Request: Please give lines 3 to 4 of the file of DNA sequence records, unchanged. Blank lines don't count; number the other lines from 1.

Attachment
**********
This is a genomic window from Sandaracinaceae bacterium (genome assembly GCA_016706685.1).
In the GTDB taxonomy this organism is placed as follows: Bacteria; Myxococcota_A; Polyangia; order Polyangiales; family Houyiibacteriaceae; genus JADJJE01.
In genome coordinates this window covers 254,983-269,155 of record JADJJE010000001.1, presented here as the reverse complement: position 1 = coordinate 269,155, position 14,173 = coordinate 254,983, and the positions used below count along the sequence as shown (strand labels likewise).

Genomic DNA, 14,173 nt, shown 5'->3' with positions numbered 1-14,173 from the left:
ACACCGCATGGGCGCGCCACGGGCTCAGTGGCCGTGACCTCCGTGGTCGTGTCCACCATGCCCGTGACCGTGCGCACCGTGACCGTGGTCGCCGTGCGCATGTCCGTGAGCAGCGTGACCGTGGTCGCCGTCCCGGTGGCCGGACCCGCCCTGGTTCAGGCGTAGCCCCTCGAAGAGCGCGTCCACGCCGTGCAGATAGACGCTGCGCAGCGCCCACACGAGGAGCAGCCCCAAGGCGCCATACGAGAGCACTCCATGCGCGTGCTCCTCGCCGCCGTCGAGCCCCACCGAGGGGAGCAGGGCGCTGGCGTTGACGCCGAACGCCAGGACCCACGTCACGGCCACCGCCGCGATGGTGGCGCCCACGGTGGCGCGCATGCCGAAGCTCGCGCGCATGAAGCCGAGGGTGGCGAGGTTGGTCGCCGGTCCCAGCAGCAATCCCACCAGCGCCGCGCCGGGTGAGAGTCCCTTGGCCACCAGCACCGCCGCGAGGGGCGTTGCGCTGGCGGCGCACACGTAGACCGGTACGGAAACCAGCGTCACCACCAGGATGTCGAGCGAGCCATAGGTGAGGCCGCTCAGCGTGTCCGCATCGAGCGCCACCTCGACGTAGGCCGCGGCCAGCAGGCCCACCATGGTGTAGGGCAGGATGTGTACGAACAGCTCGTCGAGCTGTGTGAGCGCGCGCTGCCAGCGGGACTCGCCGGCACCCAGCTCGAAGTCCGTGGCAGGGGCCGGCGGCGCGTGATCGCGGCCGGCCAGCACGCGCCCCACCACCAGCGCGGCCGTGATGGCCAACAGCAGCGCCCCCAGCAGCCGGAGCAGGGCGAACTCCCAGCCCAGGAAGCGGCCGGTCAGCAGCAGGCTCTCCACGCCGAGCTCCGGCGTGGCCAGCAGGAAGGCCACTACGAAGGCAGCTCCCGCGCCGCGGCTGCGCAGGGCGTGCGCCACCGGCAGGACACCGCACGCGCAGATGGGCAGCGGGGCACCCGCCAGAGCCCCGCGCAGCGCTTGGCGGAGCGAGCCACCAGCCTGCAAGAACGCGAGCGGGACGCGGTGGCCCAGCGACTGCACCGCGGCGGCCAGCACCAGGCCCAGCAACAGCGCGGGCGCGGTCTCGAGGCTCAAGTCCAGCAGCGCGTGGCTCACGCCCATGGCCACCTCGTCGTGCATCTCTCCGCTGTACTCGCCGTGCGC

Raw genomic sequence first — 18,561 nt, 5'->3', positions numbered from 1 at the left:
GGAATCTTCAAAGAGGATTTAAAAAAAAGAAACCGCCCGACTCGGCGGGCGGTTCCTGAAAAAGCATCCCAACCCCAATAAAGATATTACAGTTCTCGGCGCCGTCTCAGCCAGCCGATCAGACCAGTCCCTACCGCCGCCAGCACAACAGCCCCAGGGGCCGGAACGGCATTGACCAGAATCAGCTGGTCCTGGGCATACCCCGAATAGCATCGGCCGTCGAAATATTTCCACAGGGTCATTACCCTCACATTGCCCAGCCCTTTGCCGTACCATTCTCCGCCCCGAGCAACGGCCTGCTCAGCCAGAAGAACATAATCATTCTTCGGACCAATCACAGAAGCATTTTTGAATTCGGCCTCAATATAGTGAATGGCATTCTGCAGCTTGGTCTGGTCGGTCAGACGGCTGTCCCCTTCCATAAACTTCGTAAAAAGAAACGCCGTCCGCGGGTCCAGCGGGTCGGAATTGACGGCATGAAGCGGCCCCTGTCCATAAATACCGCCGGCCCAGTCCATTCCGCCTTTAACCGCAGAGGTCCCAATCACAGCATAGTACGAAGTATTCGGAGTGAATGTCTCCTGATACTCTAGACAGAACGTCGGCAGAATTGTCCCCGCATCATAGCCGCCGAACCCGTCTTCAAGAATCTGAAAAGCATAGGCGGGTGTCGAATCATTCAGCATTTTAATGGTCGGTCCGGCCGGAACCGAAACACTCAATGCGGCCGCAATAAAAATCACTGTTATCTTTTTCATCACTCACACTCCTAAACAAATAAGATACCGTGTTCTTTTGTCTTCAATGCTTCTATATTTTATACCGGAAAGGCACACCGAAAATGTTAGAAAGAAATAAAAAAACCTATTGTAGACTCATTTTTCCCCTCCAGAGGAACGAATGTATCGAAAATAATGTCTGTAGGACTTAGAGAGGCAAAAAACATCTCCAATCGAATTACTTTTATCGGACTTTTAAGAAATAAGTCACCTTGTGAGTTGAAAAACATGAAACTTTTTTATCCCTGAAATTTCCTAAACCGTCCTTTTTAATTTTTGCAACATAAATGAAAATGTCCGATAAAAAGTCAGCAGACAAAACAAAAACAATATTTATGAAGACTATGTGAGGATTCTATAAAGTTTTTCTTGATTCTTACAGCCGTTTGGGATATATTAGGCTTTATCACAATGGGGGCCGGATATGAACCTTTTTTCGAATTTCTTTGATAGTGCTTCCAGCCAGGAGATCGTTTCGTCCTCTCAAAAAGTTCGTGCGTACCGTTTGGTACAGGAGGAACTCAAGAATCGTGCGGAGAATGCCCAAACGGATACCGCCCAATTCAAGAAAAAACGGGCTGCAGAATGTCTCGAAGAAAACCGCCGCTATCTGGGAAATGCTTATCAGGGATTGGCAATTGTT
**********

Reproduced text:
In genome coordinates this window covers 254,983-269,155 of record JADJJE010000001.1, presented here as the reverse complement: position 1 = coordinate 269,155, position 14,173 = coordinate 254,983, and the positions used below count along the sequence as shown (strand labels likewise).

Genomic DNA, 14,173 nt, shown 5'->3' with positions numbered 1-14,173 from the left: